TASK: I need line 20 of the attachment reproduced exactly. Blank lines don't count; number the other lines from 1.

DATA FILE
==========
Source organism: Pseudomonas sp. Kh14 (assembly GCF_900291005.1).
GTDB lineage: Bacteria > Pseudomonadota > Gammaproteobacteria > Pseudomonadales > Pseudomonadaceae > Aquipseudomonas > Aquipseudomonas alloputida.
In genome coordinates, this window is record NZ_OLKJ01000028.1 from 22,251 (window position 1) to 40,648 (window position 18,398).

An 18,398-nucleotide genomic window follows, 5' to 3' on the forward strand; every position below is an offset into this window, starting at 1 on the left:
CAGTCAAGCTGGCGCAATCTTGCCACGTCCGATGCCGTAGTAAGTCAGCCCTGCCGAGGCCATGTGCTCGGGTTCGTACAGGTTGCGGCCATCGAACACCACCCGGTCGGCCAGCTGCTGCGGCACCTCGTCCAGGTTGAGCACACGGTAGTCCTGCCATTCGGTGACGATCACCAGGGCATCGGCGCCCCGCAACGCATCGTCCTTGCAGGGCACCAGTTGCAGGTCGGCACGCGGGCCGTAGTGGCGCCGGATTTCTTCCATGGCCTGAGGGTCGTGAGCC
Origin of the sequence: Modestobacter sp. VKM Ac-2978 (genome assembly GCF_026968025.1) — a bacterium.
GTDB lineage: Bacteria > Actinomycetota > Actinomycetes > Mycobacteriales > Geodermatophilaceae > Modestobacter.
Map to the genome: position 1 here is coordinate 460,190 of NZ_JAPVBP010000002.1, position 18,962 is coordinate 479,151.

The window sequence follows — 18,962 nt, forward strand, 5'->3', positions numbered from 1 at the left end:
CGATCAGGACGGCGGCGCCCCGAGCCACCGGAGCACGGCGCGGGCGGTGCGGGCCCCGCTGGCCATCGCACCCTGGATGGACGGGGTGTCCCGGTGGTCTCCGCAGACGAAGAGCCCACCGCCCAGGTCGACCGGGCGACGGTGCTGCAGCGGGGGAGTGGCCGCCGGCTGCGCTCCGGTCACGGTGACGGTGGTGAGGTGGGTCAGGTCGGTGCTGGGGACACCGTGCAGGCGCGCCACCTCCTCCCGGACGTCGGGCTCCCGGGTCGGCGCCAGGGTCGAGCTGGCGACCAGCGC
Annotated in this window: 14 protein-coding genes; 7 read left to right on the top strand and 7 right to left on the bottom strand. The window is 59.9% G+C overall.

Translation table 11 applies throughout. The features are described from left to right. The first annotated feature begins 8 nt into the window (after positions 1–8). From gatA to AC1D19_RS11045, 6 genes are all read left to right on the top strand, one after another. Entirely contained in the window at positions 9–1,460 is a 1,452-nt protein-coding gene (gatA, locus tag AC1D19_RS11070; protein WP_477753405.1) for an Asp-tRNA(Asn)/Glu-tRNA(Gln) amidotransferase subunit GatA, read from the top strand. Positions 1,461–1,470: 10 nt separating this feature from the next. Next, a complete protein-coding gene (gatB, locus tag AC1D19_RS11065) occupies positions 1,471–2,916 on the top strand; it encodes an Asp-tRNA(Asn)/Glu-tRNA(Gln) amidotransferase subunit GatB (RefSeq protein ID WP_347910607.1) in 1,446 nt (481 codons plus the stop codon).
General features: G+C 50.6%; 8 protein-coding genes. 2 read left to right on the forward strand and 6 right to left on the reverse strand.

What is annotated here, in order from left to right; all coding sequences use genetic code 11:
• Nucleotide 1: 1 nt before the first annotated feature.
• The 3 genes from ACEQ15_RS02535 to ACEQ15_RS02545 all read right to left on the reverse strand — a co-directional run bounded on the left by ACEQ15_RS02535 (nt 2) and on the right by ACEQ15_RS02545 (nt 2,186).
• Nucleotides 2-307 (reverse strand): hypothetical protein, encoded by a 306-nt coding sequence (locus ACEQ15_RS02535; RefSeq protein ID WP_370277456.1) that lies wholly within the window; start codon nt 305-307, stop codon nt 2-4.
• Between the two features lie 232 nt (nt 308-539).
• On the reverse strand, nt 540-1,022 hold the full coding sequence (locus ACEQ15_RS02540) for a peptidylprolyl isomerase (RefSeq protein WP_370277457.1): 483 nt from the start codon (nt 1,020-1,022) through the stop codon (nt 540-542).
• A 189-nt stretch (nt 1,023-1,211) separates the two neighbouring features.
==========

• A 189-nt stretch (nt 1,023-1,211) separates the two neighbouring features.